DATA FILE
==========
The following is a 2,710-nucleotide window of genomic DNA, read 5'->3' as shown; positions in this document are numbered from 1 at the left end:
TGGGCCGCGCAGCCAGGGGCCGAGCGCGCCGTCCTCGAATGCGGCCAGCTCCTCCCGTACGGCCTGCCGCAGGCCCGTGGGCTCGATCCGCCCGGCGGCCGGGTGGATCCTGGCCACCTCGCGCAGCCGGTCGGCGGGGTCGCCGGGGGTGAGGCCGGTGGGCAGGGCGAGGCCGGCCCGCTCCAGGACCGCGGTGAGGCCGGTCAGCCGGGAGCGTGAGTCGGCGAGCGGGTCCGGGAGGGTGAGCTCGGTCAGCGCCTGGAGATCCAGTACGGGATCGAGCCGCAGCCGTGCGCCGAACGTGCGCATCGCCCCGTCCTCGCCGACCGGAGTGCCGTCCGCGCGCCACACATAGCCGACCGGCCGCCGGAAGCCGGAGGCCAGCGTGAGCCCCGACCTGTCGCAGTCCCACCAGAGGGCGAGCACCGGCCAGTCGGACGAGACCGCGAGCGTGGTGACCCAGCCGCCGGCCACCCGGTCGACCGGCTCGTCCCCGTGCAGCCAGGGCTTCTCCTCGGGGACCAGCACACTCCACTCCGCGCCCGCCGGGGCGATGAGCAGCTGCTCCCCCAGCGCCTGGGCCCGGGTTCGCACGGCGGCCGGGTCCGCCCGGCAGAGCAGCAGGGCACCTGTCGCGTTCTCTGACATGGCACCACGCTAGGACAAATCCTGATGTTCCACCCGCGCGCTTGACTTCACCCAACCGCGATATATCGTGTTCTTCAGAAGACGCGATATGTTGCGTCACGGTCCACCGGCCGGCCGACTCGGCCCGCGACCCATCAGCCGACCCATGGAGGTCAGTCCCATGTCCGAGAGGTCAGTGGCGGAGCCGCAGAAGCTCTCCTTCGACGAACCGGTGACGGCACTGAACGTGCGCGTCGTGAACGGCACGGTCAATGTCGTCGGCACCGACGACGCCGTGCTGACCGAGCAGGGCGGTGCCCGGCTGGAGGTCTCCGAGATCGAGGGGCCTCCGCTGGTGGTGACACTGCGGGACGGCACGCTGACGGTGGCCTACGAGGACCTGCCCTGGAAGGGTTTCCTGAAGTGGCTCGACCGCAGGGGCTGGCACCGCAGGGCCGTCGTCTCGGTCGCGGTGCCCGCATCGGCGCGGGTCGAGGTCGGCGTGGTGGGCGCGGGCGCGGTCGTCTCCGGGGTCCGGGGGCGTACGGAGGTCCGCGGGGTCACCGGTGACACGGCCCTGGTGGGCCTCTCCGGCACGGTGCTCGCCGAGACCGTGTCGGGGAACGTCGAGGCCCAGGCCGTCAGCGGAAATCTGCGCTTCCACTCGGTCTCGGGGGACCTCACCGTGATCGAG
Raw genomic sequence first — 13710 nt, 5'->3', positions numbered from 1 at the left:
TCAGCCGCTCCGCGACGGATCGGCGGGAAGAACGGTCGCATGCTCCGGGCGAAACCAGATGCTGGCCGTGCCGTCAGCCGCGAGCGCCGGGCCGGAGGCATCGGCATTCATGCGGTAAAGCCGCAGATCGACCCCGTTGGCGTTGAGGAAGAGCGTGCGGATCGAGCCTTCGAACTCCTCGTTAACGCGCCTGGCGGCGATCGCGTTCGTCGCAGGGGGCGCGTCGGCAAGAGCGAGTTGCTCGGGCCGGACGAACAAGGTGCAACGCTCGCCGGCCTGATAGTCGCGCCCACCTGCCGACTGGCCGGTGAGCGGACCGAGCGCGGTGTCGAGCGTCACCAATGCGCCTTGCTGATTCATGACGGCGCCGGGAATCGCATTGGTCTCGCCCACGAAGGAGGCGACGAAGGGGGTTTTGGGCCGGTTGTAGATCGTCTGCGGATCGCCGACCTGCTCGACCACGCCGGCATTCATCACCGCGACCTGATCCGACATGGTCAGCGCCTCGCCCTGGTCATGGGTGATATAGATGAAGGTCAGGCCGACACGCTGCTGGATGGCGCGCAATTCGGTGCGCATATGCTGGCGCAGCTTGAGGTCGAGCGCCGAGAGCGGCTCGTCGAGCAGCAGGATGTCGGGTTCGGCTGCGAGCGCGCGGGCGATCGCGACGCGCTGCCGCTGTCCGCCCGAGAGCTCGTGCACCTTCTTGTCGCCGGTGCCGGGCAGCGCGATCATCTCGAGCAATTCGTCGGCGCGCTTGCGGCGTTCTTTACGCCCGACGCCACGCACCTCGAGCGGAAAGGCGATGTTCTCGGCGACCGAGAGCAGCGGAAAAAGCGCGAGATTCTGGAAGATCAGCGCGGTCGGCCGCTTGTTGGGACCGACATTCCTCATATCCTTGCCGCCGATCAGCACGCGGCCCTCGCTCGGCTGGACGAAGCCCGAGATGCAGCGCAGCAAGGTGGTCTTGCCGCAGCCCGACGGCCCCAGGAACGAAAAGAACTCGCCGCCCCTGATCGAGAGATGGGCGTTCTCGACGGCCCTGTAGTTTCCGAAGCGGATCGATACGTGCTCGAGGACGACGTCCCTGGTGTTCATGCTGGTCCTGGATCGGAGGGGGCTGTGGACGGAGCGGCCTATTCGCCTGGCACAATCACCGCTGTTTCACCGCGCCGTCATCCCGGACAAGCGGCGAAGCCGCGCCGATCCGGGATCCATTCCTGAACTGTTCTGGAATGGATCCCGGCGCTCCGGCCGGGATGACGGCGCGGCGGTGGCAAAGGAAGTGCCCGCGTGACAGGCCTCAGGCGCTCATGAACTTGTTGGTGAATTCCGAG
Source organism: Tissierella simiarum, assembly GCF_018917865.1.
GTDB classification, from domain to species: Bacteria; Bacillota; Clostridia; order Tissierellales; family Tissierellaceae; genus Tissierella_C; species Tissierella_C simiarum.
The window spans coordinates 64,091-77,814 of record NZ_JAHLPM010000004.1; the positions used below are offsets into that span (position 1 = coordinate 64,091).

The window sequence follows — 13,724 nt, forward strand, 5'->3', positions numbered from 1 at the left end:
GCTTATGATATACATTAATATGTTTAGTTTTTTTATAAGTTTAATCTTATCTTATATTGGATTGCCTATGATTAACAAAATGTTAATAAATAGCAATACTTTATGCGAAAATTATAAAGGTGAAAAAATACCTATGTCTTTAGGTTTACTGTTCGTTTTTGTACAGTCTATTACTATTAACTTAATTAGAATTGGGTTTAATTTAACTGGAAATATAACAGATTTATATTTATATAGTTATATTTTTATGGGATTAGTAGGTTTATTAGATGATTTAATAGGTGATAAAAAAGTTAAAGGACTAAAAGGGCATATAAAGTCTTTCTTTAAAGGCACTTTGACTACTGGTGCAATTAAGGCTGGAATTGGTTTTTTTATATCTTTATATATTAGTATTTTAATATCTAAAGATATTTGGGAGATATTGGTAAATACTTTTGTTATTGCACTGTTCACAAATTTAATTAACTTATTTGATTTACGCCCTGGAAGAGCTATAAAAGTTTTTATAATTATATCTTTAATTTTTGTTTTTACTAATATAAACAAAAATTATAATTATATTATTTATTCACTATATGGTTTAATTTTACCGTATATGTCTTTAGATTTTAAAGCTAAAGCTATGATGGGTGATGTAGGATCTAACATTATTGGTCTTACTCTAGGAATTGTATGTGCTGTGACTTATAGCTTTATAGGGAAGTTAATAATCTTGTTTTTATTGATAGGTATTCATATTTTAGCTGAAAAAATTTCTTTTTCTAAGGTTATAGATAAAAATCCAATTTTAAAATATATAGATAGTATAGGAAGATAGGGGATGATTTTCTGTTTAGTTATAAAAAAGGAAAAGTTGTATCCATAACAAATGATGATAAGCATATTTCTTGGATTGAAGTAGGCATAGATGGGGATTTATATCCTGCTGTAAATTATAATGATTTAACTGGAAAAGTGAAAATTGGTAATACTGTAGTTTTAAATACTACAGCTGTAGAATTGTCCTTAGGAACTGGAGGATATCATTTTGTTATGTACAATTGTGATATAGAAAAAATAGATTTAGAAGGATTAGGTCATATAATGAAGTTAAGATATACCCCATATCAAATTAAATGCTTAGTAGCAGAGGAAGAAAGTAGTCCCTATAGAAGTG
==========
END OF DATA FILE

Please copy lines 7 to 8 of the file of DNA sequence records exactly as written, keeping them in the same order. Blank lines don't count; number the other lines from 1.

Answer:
The window spans coordinates 64,091-77,814 of record NZ_JAHLPM010000004.1; the positions used below are offsets into that span (position 1 = coordinate 64,091).

The window sequence follows — 13,724 nt, forward strand, 5'->3', positions numbered from 1 at the left end: